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#Proscribed: British Tamil groups among organizations hit by Lankan asset freeze

The advocacy group Human Rights Watch has condemned a move by the Sri Lankan government to freeze the assets of 16 Diaspora Tamil organizations, including the London-based British Tamil Forum and the Global Tamil Forum.

On 4 April, Sri Lanka’s Foreign Affairs Minister Professor G L Peiris made public the order which also places a freeze on financial resources of more than 400 individuals linked to the proscribed groups.

HRW said in a statement on Tuesday that most of the organizations listed in the order were either defunct or legitimate groups engaged in peaceful political activity.

Brad Adams, Asia director of HRW, said the decision to label these organizations as “terrorist groups” amounted to a modern version of “McCarthyism”.

“The Sri Lankan government is using vague counterterrorism regulations to tie the major diaspora Tamil groups to the ruthless but defunct LTTE”, said Mr Adams.

“This broad-brush sanction could then be used to punish local Tamil activists and politicians with international ties.  The government is putting all Tamil activists at risk by delegitimizing the major Tamil organizations abroad.

Among the groups named in the parliamentary gazette is the LTTE, which was militarily defeated by the Sri Lankan government in 2009 after a bloody thirty-year conflict. 

Other groups include the Tamil Rehabilitation Organization, World Tamil Relief Fund and the ‘Transnational Government of Tamil Eelam’ – a so-called Tamil ‘government in exile’ – as well as groups and individuals in Britain, Canada, Sweden, France, Switzerland, Germany, Belgium and Australia.

Under Sri Lanka’s often draconian Prevention of Terrorism Act, individuals associated with the groups can face imprisonment and legal action.

HRW has called on the Sri Lankan government to provide evidence of the unlawful activity of specific groups and individuals or remove them from the list.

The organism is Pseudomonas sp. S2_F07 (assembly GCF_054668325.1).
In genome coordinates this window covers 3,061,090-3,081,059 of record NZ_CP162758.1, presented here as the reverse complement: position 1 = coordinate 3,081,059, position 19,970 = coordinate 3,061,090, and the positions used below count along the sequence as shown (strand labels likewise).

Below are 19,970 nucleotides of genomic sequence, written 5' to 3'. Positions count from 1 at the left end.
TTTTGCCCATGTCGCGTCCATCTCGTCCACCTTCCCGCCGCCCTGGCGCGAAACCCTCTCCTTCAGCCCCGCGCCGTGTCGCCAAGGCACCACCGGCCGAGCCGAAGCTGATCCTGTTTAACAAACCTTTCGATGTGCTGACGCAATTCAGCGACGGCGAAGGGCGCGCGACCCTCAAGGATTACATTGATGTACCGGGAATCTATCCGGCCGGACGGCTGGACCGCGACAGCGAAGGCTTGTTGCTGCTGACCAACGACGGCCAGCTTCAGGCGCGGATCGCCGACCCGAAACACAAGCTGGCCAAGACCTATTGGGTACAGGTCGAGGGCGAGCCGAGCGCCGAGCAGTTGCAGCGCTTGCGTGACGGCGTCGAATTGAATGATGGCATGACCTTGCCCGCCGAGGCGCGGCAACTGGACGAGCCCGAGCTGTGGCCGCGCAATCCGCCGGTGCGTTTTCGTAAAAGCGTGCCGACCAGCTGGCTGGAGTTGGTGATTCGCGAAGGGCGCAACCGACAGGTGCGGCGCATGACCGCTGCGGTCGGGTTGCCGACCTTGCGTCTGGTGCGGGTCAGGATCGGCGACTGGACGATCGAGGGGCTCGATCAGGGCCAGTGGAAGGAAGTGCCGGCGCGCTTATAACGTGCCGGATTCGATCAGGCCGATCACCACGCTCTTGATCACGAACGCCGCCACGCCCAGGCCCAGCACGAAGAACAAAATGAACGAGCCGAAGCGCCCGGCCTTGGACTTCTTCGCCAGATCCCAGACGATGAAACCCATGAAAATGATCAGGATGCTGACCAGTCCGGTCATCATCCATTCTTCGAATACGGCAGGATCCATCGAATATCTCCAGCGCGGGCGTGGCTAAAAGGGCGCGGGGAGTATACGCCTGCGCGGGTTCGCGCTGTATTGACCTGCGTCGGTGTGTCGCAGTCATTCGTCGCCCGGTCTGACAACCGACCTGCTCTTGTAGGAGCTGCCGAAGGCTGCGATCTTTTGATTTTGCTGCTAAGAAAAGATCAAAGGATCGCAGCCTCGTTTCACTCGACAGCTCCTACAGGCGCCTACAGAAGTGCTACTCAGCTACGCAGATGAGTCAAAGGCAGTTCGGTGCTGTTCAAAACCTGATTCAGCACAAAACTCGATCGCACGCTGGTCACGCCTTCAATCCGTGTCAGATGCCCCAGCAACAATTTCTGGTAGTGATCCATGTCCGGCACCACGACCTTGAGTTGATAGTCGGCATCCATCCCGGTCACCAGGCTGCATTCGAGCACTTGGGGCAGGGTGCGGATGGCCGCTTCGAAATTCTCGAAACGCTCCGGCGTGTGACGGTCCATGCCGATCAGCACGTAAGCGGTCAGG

Sri Lanka’s United Nations Regulation No. 1 of 2012 empowers the government to designate individuals, groups or entities believed to “commit or attempt to commit or participate in or facilitate the commission of, terrorist acts” and freeze their financial assets and economic resources.

The Resolution was passed by the UN Security Council in the aftermath of the September 11 attacks on the United States and requires and requires countries to freeze assets and entities of those “who commit or attempt to commit terrorist acts or participate in or facilitate the commission of terrorist acts.”

The government’s order however, provides no factual basis for its actions, HRW said, adding that the UN Resolution has been widely abused by governments around the world to create “vague and overbroad definitions of terrorist activity and curtail basic rights”.

The government’s order however, provides no factual basis for its actions, HRW said.

The asset freeze comes just weeks after the United Nations Human Rights Council voted for an investigation into alleged rights abuses by the Sri Lankan government and the LTTE in the final weeks of the Civil War in 2009, when tens of thousands of civilians are believed to have been killed.

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